Objective: Medulloblastoma is the most common malignant brain tumor in children. Survival rates are below 50% in patients with metastatic tumors, and close to 0% in those who relapse with metastatic tumors compared to greater than 80% in patients without tumor metastasis. We previously showed that overexpression of the platelet-derived growth factor receptor (PDGFR) correlates with metastatic medulloblastoma. Upon binding to the ligand PDGF, PDGFR, a receptor tyrosine kinase (RTK), undergoes autophosphorylation which in turn initiates signal transduction through the RAS/MAPK and PI3K-AKT pathways leading to cell proliferation, migration, survival and gene transcription.

Methods: To determine whether PDGFR signaling is critical to these processes in medulloblastoma cells, we inhibited the PDGFR expression and activity in Daoy human medulloblastoma cells using three separate methods: 1) small interfering RNA (siRNA) to PDGFR; 2) RTK inhibition of PDGFR with Gleevec; and 3) anti-PDGF neutralizing antibodies, and measured the resultant changes in gene expression and survival following PDGF stimulation. These changes were compared to baseline serum-depleted cells, with and without PDGFR inhibition, stimulated with PDGF.

Results: PDGFR-active cells stimulated with PDGF showed enhanced survival and proliferation and exhibited gene expression changes at 24h, as measured by Affymetrix microarray profiling, that were specific to the subtype of ligand (PDGFAA or PDGFBB) used for stimulation. PDGFBB, which activates both the alpha and the beta receptor subtypes, was more potent than the PDGFAA, which only activates the alpha receptor subtype of PDGFR. PDGFBB induced gene expression encoding effectors that primarily regulate signal transduction and cell-cycle control, while PDGFAA enduced gene expression encoding effectors that predominantly affect chemotaxis. Following Gleevec treatment, both PDGFAA and BB up-regulated expression of PI3K and induced Akt phosphorylation in a portion of surviving cells, suggesting a bypass pathway to overcome the effect of PDGFR tyrosine kinase inhibition. PDGF neutralizing antibodies and transient siRNA transfection abrogated the gene expression changes and subsequent survival, indicating that this effect is dependent on the presence of PDGFR and its interaction with PDGF.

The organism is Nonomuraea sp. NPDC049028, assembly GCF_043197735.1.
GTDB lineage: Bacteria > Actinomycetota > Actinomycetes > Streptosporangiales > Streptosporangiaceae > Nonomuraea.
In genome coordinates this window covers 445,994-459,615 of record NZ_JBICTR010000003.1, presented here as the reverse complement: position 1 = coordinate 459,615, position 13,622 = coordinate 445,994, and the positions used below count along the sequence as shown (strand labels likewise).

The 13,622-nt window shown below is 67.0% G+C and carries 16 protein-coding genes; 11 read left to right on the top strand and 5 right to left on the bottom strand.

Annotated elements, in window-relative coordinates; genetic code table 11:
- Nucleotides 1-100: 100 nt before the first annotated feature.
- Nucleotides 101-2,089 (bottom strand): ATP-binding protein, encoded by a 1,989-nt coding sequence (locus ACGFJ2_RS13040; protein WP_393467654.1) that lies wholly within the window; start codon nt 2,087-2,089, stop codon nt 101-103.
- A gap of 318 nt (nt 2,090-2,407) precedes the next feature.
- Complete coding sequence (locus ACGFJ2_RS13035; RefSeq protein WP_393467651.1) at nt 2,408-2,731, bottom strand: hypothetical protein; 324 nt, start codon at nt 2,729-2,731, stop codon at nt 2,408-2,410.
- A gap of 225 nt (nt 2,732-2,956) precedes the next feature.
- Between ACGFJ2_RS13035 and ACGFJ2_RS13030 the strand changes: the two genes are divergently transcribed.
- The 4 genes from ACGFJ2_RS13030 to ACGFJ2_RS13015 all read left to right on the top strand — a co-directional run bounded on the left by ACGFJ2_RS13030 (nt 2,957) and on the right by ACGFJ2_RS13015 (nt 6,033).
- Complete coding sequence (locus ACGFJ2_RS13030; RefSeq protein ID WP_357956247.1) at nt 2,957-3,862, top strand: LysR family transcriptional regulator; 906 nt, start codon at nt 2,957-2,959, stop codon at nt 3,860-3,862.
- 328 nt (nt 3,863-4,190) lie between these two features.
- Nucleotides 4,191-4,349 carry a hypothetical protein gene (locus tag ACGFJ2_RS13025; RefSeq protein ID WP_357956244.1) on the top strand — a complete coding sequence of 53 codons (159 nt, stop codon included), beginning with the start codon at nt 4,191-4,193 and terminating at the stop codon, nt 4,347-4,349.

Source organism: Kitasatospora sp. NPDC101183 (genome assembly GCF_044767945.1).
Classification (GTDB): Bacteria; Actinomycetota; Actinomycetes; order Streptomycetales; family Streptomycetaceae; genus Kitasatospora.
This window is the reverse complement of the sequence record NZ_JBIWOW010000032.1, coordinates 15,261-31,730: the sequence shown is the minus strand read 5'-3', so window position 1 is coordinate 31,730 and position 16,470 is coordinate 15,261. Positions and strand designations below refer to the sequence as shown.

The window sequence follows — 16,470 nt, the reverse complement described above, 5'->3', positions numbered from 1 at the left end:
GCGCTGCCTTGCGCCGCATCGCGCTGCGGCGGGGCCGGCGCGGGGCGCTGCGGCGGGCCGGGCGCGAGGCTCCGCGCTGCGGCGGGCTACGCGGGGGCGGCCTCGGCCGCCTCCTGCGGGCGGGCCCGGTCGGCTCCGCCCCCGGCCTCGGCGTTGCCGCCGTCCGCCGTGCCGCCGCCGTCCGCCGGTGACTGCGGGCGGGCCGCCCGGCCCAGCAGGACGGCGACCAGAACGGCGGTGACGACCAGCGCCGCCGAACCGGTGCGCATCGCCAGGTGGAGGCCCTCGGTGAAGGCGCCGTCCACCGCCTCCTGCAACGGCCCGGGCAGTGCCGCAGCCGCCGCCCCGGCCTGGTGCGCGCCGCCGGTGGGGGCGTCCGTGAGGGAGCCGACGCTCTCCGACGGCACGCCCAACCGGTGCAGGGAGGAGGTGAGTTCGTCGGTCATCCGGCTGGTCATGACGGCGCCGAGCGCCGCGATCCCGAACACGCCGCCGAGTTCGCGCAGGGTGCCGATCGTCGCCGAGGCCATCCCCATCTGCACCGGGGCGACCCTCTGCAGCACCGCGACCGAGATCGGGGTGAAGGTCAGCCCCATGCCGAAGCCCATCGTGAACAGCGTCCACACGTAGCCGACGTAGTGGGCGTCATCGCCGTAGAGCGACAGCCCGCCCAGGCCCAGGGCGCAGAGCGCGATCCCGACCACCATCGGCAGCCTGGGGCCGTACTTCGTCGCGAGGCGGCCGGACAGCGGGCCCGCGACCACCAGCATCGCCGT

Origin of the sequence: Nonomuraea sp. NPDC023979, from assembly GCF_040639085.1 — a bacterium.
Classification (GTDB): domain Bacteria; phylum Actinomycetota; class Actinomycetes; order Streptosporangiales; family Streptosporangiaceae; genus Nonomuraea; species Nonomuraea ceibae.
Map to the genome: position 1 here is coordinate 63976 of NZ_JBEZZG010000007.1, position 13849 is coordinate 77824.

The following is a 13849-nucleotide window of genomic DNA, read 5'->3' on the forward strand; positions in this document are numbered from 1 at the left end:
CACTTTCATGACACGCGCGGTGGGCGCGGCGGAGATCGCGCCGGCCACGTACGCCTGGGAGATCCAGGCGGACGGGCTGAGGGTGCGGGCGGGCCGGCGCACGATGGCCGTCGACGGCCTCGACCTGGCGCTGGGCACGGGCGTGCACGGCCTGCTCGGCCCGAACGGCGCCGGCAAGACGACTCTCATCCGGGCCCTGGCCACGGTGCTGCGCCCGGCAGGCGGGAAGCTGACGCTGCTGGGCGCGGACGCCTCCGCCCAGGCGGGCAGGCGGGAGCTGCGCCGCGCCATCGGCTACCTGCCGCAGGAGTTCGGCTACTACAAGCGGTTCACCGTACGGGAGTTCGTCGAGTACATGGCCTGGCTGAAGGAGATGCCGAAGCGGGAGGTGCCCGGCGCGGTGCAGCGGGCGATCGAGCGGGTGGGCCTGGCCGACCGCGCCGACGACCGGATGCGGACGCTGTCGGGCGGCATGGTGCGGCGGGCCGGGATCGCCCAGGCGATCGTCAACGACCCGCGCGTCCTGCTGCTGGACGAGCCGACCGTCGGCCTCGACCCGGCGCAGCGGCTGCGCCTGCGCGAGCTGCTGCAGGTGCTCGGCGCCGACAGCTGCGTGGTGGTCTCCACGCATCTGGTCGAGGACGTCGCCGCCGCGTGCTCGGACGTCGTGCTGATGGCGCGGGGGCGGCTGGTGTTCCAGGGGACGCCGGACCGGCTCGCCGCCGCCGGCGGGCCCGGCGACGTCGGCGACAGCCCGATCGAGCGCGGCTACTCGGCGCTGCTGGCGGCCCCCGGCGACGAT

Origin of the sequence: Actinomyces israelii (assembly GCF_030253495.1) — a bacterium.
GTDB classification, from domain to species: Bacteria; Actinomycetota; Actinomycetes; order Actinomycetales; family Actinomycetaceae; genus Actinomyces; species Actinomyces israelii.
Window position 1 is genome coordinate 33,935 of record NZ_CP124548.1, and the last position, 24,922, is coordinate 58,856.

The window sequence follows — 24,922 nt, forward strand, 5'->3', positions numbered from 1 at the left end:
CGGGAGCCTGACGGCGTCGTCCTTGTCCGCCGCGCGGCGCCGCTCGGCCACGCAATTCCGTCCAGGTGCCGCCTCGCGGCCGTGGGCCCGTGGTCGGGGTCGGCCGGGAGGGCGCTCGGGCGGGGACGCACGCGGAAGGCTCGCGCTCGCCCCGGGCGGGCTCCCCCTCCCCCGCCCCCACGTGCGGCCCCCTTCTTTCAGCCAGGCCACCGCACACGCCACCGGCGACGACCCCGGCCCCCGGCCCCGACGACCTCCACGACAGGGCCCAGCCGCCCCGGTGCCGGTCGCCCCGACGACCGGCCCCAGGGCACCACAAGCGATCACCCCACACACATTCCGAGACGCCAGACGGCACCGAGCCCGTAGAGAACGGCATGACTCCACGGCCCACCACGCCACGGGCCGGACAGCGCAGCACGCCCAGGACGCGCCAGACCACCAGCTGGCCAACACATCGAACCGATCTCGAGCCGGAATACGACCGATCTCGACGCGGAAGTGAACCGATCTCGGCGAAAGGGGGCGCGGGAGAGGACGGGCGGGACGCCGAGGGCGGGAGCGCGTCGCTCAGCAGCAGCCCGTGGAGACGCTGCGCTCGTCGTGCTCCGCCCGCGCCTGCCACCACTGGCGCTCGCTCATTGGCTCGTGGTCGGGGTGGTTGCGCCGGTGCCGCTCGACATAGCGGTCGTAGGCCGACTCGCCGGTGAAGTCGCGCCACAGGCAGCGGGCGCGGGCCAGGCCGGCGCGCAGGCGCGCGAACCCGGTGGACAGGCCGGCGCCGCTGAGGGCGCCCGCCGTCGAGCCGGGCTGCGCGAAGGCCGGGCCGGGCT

Conclusion: These results suggest that PDGFR is critical for medulloblastoma survival through a signal transduction mechanism that promotes pro-survival gene transcription. In addition, physical interaction of the receptor in the membrane seems to exert a significant effect on PDGFR-induced gene expression because only siRNA silencing was able to abrogate this PDGFR-induced gene expression. Thus, a fully intact PDGFR appears to be important for maintaining signal transduction, gene expression, survival and migration in medulloblastoma cells.

98th AACR Annual Meeting-- Apr 14-18, 2007; Los Angeles, CA